Today, it is considered relatively ‘normal’ for a/the youth to be pissed from Friday night to Sunday night. When we see that 21 year old girl stumbling out of the club on a Saturday night, we have a giggle. What we don’t even realise that this girl may well be in that same state on a Monday, Wednesday and a Thursday too. By herself though. In her own house. And due to peer pressure relationships, she feels she can’t talk to anybody about it.
I know that young girl. She was me.
What happens when a young woman, or a young man, says ‘I have a drinking problem’?
Somebody laughs at them.
I know that personally too.
Since I am now a mother and into my thirties, I am somewhat more distanced from that girl, however now I see that there is a new and much more ‘well-hidden’ version of her who needs help, support, or simply a safe place to come home to herself.
Maybe she has kids at home like me and has a few too many wine’s in the evening because, well, kids are bloody exhausting and can be tiring and a woman can feel a little like she’s lost herself in motherhood so she finds solace and comfort and a relationship with the ‘red’.
Perhaps she’s at work and the Thursday or Friday drinks flow for hours until she stumbles into a cab.
Or she get’s home and opens a bottle of wine to ease the stresses of the day. Every single day.
Maybe she drinks only (?) 2 glasses of wine a night… but she has been doing that for 5 years in a row and can’t imagine life without it.
She could be that girl looking like a super-model in her stiletto’s at every party who feels empty the next day wondering whether ‘this is it’.
Alcohol reliance comes in many forms and at many levels, yet there is still little support for women who feel like they need help or simply want to put the glass down for a while. Because we
may do get judged immediately. We get laughed at.
Sometimes by others who feel triggered by what this concern must say about them and their own patterns of behaviour. A lot of the times these are our best friends.
Peer pressure still exists well into adulthood.
People automatically make light of what can be a life destroying habit.
Worse, women can and do walk through their entire life with a disordered relationship to alcohol and never ever find out how truly magical and how alive they could really feel without it.
That is what concerns me most. That there are tens and thousands of us women going through life doing ourselves a huge disservice. Like we get a second chance huh?
When I speak or write about alcohol I get told I should create a guide, write a book, hold events or share this message on the stage in a much more public manner. However I have chosen not to. I am still hurt and healing from events in my childhood, teen years and early adulthood and while I am learning to make peace with them, I don’t want to invite that into my work on a day to day basis. It’s heavy on me.
Last year though, a woman named Rebecca Weller reached out to me to see if I would be interviewed for an online course she was creating called ‘Sexy Sobriety’. I got to know through Bex and others who eventually took her course, that it was amazing. Here was a woman who was not only embracing herself and all that she was without the glass of champa’s in her hand, but she was creating a safe space for all women who would like to do the same thing. A place they could go and be supported in.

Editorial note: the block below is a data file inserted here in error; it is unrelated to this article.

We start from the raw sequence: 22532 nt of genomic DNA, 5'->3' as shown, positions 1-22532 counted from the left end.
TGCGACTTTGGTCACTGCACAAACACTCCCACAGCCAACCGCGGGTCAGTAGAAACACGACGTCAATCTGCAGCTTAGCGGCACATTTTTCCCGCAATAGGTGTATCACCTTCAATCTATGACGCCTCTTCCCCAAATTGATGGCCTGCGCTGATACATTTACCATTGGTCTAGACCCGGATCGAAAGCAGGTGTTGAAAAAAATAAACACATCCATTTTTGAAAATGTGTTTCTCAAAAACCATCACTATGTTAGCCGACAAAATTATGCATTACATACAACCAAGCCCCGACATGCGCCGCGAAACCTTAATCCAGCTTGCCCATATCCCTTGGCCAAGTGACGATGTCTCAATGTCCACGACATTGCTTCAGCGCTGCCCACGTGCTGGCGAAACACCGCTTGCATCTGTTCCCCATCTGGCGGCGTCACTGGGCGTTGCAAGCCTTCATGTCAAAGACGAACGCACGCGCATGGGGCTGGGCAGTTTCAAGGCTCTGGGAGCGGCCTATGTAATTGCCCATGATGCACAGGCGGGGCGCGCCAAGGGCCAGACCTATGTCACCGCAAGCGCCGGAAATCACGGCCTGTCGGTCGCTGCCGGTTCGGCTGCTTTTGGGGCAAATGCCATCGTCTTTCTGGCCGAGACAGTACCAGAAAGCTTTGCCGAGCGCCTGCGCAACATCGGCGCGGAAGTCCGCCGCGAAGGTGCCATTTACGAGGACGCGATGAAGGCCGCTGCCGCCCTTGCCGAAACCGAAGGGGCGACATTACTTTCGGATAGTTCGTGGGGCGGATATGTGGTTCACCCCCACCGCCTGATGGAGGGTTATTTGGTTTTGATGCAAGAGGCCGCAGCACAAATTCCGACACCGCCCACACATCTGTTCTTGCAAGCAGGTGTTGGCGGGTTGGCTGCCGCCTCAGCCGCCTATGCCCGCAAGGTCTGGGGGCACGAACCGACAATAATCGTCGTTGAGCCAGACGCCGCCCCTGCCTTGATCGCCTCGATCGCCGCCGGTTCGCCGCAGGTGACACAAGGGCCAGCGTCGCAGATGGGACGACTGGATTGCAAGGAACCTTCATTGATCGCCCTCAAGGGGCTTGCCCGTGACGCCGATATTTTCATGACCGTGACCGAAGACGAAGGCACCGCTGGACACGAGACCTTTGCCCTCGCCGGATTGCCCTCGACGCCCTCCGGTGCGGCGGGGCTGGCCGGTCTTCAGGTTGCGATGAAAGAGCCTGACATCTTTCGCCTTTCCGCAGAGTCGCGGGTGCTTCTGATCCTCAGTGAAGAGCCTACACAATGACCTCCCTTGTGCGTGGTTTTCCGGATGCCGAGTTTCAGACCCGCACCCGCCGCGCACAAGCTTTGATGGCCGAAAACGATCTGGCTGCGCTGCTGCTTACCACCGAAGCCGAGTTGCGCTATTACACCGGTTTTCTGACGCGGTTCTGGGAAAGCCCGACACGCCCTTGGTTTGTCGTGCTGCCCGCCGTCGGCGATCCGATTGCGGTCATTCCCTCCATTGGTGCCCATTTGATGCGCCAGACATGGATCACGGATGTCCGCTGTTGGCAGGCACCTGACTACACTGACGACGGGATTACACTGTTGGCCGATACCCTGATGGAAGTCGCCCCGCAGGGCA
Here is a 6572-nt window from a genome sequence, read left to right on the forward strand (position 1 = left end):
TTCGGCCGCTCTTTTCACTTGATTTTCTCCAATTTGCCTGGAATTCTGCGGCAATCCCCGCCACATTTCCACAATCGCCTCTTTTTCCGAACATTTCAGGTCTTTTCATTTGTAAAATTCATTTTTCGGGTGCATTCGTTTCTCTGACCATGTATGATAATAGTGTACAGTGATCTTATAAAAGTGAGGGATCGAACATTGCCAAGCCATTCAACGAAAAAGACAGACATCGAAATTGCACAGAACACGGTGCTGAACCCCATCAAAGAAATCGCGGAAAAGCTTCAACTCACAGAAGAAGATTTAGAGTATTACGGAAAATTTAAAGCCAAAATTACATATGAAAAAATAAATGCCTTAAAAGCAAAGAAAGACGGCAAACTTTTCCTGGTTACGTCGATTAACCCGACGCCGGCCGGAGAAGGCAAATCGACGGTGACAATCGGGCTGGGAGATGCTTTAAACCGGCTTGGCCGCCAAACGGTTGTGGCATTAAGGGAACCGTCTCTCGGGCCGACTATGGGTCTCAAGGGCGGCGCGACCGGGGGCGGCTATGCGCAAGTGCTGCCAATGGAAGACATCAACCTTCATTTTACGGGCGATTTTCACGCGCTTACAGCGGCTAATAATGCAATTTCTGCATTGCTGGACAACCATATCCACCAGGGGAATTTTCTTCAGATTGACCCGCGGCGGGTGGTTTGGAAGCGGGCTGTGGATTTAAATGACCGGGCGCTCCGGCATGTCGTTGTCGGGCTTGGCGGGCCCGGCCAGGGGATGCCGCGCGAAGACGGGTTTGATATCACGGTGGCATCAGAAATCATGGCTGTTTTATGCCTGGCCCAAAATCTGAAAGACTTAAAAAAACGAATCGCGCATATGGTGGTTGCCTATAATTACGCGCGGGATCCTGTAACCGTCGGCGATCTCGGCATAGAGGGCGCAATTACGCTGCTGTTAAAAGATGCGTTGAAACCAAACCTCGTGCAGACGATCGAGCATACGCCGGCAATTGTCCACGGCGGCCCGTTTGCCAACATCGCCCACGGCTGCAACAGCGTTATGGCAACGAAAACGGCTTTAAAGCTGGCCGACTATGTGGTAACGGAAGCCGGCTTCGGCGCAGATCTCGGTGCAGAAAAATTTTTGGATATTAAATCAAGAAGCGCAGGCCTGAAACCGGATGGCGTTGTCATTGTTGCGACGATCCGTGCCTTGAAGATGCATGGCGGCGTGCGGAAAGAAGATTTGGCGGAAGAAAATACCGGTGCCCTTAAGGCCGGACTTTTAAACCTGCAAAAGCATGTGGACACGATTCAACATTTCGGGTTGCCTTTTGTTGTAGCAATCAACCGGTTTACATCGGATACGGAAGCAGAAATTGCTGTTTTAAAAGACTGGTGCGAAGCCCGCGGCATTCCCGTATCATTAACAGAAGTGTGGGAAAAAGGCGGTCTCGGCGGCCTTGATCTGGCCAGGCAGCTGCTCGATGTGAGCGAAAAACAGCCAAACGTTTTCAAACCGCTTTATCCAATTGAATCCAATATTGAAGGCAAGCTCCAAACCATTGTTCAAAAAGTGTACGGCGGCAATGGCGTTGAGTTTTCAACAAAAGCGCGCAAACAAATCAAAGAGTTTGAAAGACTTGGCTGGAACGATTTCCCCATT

Which is something that was and is desperately needed.
Where I can still get caught up in some of my darkness surrounding becoming sober, Bex is a light. She has an energy about her that is not only contagious, but is exactly what is needed to help women realise there is a fabulously amazing life outside of the 3am kebab’s, the falling asleep in the back of cabs, the memory blanks, the guilt and shame and the loss of self that can come with a wonky relationship with booze.
I am honoured that now I can share a resource unlike any other in the market today when it comes to helping women break free from this pattern of life. Which is why I wanted to share the details for Bex’ online home of ‘Sexy Sobriety’.
I am now the most proud partner of Sexy Sobriety with Bex and am honoured to be able to share her message with you.
If you want to be a part of the ‘Sexy Sobriety’ community then I recommend that you head on over the the website now and jump on board. There’s not many things that I can recommend in life more, having been through the experience of living a half-lived life to one that lights me up.
If it wasn’t for quitting drinking there is no way I would be in such a magical place in my life.
I would love to ask you a question if you can give me a moment in the comments section:
What does sobriety mean to you and how does alcohol show up in your life today?
For those of you who are struggling with alcoholism, please seek help through a GP, Alcoholics Anonymous or through counselling. You are not alone and you deserve to feel wonderful in your life. Alcoholism can take away your life however you can gain it all back again. You are worthy of being able to open up and have support. My mother has been a sober alcoholic now for more than twenty years and she is the light of my daughters lives. Sending you all my love and support.
disclaimer: As a partner of Sexy Sobriety, I receive a commission for any person that signs up to the course through my link. Please know that this course is one that I recommend fully and with all my heart. Not only am I in the course itself, but I wish that there was something like this available when I was struggling with alcohol most in my life.